The McQuesten Project
The McQuesten Project
To celebrate the revitalized Rock Garden and Canada’s 150th anniversary, Royal Botanical Gardens issued its first permanent sculpture commission in decades. Funded in part by the Ontario 150 Fund, and RBG donors Peter and Camilla Dalglish, the commission was issued in January under the guidance of Cobalt Connects. The commission sought to find an artist to “commemorate the legacy of Thomas McQuesten and RBG’s long-standing commitment to the stewardship of our land.”
The jury, including Tobi Bruce (Art Gallery of Hamilton), Mark Runciman (RBG CEO), John Best (author of Thomas Baker McQuesten: Public Works, Politics, and Imagination), Camilla and Peter Dalglish (RBG supporters), and Maryella Leggat (RBG supporter), considered over 45 submissions from across the country before settling on 4 short-listed artists. Each artist was paid a fee to create a detailed submission which was presented in-person to the jury.
After careful deliberation the jury selected Hamilton artist Brandon Vickerd’s proposal of Flora Hominis for the commission.
About the Artist
Origin: Hamilton, ON
Education: Masters of Fine Art (2001), University of Victoria Bachelor of Fine Art (1998), Nova Scotia College of Art and Design
Brandon Vickerd is a Hamilton based artist and Professor of Sculpture at York University, where he also serves as Chair of the Department of Visual Arts and Art History. He received his BFA from Nova Scotia College of Art and Design (1999) and his MFA from University of Victoria (2001).
Purposely diverse, Vickerd’s art practice straddles the line between high and low culture, acting as a catalyst for critical thought and addressing our social fascination with nature, technology and the happens when these two aspects of our world collide. Recently, Vickerd was awarded a commission for a permanent installation by the Edmonton Arts Council. The sculpture, entitled Wildlife, consists of two bronze figures that appear to be citizens leisurely going about their day. However, upon inspection the figures reveal themselves to be composed of squirrels, raccoons, foxes, owls, and other animals working together to appear human. Humorously referencing cartoon clichés, this sculpture invites a thoughtful reflection on our relationship to nature.
Vickerd has received numerous awards and grants from Social Science and Humanities Research Council, Canada Council for the Arts, Toronto Arts Council, and Ontario Arts Council.
About the Sculpture
Cast in bronze, Flora Hominis consists of a life-sized figure weighing approximately 350 lbs. that appears to be Thomas McQuesten from a distance; on closer inspection, the sculpture will reveal itself to be composed of a collection of local flora and native plants. The artwork is intended to connect the representation of McQuesten to the rich and vibrant ecosystem of Royal Botanical Garden that he was pivotal in creating. Flora Hominis addresses the interconnected ecosystem that humans inhabit along with all other forms of organic life. The title of the work, Flora Hominis, is the Latin translation of the words plant and human, and is intended to encapsulate the interdependency of both.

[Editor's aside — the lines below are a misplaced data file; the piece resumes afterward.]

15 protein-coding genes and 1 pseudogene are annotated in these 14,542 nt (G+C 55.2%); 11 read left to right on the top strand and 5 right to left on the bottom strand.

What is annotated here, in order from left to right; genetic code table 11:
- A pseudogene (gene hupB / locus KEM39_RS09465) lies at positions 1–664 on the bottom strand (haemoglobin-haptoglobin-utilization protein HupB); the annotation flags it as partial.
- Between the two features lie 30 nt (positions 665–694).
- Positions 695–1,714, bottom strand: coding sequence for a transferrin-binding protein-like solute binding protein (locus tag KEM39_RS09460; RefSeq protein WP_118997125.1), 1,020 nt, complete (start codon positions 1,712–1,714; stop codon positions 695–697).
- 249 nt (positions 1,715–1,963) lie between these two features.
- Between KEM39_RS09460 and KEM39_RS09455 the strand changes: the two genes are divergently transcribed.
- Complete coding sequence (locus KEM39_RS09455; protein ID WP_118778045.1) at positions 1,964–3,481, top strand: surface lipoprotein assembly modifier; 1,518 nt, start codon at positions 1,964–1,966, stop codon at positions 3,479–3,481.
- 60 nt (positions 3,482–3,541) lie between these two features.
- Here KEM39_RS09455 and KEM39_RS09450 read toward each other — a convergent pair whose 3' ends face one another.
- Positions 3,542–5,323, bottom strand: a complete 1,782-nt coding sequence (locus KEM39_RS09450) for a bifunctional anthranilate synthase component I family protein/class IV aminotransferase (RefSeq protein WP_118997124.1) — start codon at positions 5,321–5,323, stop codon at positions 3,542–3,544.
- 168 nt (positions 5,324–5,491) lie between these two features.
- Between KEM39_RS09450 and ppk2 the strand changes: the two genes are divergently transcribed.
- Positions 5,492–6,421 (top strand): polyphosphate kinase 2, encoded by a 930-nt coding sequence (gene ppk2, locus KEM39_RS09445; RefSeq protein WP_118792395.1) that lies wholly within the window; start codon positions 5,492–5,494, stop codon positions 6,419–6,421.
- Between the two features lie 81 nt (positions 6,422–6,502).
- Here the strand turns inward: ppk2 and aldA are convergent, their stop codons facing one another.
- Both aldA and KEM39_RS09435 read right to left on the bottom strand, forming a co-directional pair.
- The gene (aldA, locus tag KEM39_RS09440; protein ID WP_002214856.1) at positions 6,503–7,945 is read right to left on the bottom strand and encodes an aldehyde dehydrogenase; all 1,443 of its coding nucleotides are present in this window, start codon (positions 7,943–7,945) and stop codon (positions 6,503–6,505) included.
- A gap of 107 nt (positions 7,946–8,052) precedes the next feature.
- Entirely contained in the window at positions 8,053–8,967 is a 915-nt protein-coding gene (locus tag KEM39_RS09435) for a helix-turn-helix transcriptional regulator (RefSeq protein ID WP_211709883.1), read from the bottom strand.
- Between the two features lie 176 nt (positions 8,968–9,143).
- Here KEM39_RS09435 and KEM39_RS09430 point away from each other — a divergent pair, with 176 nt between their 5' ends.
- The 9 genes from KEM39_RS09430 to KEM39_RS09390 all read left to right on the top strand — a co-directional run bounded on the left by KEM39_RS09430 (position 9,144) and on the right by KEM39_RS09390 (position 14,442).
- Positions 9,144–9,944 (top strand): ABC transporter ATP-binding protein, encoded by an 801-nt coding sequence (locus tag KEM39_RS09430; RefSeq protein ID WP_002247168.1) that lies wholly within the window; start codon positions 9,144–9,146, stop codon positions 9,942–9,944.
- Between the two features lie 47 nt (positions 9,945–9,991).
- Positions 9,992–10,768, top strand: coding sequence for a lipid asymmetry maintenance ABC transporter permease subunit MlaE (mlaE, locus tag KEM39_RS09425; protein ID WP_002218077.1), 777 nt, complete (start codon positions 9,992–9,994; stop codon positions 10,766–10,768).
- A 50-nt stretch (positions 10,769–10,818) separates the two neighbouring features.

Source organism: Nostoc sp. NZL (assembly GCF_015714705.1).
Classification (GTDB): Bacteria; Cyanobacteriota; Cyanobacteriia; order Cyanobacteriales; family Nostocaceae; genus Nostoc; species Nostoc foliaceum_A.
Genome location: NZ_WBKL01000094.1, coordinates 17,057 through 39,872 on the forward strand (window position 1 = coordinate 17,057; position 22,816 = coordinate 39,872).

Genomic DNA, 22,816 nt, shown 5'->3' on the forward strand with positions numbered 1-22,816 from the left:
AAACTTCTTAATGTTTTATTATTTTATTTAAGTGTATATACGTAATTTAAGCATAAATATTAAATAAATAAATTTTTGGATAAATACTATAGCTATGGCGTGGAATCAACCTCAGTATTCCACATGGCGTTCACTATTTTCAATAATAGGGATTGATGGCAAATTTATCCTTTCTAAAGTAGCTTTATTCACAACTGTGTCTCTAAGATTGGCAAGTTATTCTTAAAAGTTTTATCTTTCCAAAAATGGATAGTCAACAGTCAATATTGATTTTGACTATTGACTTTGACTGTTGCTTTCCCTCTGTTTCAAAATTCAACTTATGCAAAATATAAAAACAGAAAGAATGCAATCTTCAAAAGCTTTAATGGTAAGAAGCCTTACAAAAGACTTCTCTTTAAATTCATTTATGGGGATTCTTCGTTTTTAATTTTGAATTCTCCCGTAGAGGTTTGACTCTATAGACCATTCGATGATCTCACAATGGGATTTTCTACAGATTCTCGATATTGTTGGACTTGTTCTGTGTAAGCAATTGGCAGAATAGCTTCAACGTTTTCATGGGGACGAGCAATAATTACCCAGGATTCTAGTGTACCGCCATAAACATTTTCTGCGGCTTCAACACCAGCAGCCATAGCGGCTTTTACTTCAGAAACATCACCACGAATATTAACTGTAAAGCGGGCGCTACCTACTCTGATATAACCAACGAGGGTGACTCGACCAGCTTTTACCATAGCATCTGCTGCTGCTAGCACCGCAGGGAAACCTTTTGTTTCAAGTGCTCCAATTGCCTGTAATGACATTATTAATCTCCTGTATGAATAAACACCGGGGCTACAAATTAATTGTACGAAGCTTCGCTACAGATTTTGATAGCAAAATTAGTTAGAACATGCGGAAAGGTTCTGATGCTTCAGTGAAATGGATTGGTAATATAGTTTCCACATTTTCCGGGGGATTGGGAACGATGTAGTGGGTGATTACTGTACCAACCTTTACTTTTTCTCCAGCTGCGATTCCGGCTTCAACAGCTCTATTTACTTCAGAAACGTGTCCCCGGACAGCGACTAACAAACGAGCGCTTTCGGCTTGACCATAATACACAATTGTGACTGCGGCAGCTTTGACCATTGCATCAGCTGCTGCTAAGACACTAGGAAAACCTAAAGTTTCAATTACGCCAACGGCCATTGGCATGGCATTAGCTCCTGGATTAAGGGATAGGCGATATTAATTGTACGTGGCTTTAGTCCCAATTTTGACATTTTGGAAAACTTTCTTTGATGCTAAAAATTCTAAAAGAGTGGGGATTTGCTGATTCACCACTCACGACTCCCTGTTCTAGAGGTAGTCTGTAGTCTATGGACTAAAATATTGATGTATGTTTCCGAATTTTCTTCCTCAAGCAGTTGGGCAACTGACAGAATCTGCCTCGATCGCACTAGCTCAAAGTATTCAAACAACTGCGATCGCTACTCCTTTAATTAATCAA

By presenting a figurative work that marries plant and man, the sculpture addresses the interdependency of both elements of the natural world. As McQuesten sought to preserve the natural spaces around Hamilton/Burlington, he was known to refer to park spaces as the “lungs of the city,” a vital organ that by its very nature makes civilization possible. McQuesten’s forward thinking approach to fostering and protecting biodiversity is at the core of Flora Hominis and the way that it stresses plants and humankind share the same future. Like McQuesten, Flora Hominis calls for an alternate understanding of what it means to be human – that humanity can only realize its full potential when it accepts that it is part of the natural world. In other words, we are not stewards of all things natural, but subjects of the complex ecosystem that surrounds us.
Vickerds’s proposal includes both traditional and innovative Vacuum Assisted Organic Burnout (VAOB) bronze casting methods. Flora Hominis will be the first public sculptural work using the VOAB process in which a ceramic mold is constructed directly around organic material. The ceramic mold is then fired at a high temperature that strengthens the mold while incinerating the organic material, leaving a cavity. Next, the ceramic mold (which is porous by nature) is placed on a high capacity vacuum so that when the bronze is poured into the mold the vacuum forces the molten bronze into the miniscule cavity of the mold creating a highly-detailed rendering that exceeds the detail of any traditional bronze casting process.
Images of natural materials Vickerd collected at the RBG and processed using the VOAB method are in the figure below. Vickerd has already spent time onsite with Jim Mack, head of horticulture for Royal Botanical Gardens, gathering natural materials for inclusion in the final sculpture.